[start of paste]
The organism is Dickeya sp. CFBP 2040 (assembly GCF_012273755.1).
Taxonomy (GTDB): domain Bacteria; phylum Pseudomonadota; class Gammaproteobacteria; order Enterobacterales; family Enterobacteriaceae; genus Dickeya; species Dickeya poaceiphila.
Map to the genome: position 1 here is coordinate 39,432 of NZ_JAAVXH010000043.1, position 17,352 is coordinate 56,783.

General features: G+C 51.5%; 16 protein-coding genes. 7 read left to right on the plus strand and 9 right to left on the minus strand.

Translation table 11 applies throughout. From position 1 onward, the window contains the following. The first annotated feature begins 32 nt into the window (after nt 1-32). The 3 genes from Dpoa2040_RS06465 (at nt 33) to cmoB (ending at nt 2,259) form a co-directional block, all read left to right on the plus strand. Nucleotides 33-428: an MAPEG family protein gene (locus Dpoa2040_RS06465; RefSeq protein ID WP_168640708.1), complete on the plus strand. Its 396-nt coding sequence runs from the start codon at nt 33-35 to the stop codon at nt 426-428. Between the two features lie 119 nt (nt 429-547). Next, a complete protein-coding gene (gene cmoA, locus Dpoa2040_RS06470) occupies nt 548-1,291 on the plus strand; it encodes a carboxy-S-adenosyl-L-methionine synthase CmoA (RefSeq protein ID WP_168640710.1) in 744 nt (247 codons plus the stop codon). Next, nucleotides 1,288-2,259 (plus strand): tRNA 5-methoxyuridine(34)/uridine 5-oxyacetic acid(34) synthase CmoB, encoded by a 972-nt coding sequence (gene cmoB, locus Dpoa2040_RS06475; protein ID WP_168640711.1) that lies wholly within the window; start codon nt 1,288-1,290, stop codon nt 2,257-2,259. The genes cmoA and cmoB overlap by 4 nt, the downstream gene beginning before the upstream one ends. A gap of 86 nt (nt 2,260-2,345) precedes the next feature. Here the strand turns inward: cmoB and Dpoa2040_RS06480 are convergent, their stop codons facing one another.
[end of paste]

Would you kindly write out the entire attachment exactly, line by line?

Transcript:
The organism is Dickeya sp. CFBP 2040 (assembly GCF_012273755.1).
Taxonomy (GTDB): domain Bacteria; phylum Pseudomonadota; class Gammaproteobacteria; order Enterobacterales; family Enterobacteriaceae; genus Dickeya; species Dickeya poaceiphila.
Map to the genome: position 1 here is coordinate 39,432 of NZ_JAAVXH010000043.1, position 17,352 is coordinate 56,783.

General features: G+C 51.5%; 16 protein-coding genes. 7 read left to right on the plus strand and 9 right to left on the minus strand.

Translation table 11 applies throughout. From position 1 onward, the window contains the following. The first annotated feature begins 32 nt into the window (after nt 1-32). The 3 genes from Dpoa2040_RS06465 (at nt 33) to cmoB (ending at nt 2,259) form a co-directional block, all read left to right on the plus strand. Nucleotides 33-428: an MAPEG family protein gene (locus Dpoa2040_RS06465; RefSeq protein ID WP_168640708.1), complete on the plus strand. Its 396-nt coding sequence runs from the start codon at nt 33-35 to the stop codon at nt 426-428. Between the two features lie 119 nt (nt 429-547). Next, a complete protein-coding gene (gene cmoA, locus Dpoa2040_RS06470) occupies nt 548-1,291 on the plus strand; it encodes a carboxy-S-adenosyl-L-methionine synthase CmoA (RefSeq protein ID WP_168640710.1) in 744 nt (247 codons plus the stop codon). Next, nucleotides 1,288-2,259 (plus strand): tRNA 5-methoxyuridine(34)/uridine 5-oxyacetic acid(34) synthase CmoB, encoded by a 972-nt coding sequence (gene cmoB, locus Dpoa2040_RS06475; protein ID WP_168640711.1) that lies wholly within the window; start codon nt 1,288-1,290, stop codon nt 2,257-2,259. The genes cmoA and cmoB overlap by 4 nt, the downstream gene beginning before the upstream one ends. A gap of 86 nt (nt 2,260-2,345) precedes the next feature. Here the strand turns inward: cmoB and Dpoa2040_RS06480 are convergent, their stop codons facing one another.